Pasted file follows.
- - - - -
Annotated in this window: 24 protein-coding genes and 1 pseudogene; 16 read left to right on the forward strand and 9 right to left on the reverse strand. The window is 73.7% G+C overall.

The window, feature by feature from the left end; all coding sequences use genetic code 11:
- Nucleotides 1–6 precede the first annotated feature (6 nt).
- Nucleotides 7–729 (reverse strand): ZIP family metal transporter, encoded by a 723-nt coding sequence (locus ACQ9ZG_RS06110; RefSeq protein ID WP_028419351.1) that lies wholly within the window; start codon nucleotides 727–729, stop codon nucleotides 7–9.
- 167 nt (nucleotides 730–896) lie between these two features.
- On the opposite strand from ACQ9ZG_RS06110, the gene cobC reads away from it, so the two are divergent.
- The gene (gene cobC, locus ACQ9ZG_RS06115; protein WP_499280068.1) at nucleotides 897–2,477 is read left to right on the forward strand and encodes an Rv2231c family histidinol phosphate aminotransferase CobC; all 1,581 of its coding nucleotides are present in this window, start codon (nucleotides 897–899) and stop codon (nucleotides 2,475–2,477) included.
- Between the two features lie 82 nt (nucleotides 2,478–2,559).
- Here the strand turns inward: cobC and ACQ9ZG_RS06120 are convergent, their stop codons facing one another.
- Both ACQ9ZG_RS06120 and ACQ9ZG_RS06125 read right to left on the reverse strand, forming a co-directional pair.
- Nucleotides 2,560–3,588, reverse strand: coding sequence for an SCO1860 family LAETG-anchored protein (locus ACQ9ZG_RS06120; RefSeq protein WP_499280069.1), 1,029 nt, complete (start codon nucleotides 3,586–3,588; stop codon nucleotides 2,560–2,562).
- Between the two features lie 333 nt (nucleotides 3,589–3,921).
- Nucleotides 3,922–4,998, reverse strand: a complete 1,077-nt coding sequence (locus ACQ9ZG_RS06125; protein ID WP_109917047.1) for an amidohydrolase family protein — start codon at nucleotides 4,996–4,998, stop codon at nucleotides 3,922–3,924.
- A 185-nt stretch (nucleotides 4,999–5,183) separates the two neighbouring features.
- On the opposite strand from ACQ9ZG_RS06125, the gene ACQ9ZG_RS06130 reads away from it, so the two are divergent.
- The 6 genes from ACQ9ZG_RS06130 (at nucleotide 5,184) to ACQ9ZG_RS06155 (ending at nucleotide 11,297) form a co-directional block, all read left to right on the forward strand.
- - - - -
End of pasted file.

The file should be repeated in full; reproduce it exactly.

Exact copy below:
Annotated in this window: 24 protein-coding genes and 1 pseudogene; 16 read left to right on the forward strand and 9 right to left on the reverse strand. The window is 73.7% G+C overall.

The window, feature by feature from the left end; all coding sequences use genetic code 11:
- Nucleotides 1–6 precede the first annotated feature (6 nt).
- Nucleotides 7–729 (reverse strand): ZIP family metal transporter, encoded by a 723-nt coding sequence (locus ACQ9ZG_RS06110; RefSeq protein ID WP_028419351.1) that lies wholly within the window; start codon nucleotides 727–729, stop codon nucleotides 7–9.
- 167 nt (nucleotides 730–896) lie between these two features.
- On the opposite strand from ACQ9ZG_RS06110, the gene cobC reads away from it, so the two are divergent.
- The gene (gene cobC, locus ACQ9ZG_RS06115; protein WP_499280068.1) at nucleotides 897–2,477 is read left to right on the forward strand and encodes an Rv2231c family histidinol phosphate aminotransferase CobC; all 1,581 of its coding nucleotides are present in this window, start codon (nucleotides 897–899) and stop codon (nucleotides 2,475–2,477) included.
- Between the two features lie 82 nt (nucleotides 2,478–2,559).
- Here the strand turns inward: cobC and ACQ9ZG_RS06120 are convergent, their stop codons facing one another.
- Both ACQ9ZG_RS06120 and ACQ9ZG_RS06125 read right to left on the reverse strand, forming a co-directional pair.
- Nucleotides 2,560–3,588, reverse strand: coding sequence for an SCO1860 family LAETG-anchored protein (locus ACQ9ZG_RS06120; RefSeq protein WP_499280069.1), 1,029 nt, complete (start codon nucleotides 3,586–3,588; stop codon nucleotides 2,560–2,562).
- Between the two features lie 333 nt (nucleotides 3,589–3,921).
- Nucleotides 3,922–4,998, reverse strand: a complete 1,077-nt coding sequence (locus ACQ9ZG_RS06125; protein ID WP_109917047.1) for an amidohydrolase family protein — start codon at nucleotides 4,996–4,998, stop codon at nucleotides 3,922–3,924.
- A 185-nt stretch (nucleotides 4,999–5,183) separates the two neighbouring features.
- On the opposite strand from ACQ9ZG_RS06125, the gene ACQ9ZG_RS06130 reads away from it, so the two are divergent.
- The 6 genes from ACQ9ZG_RS06130 (at nucleotide 5,184) to ACQ9ZG_RS06155 (ending at nucleotide 11,297) form a co-directional block, all read left to right on the forward strand.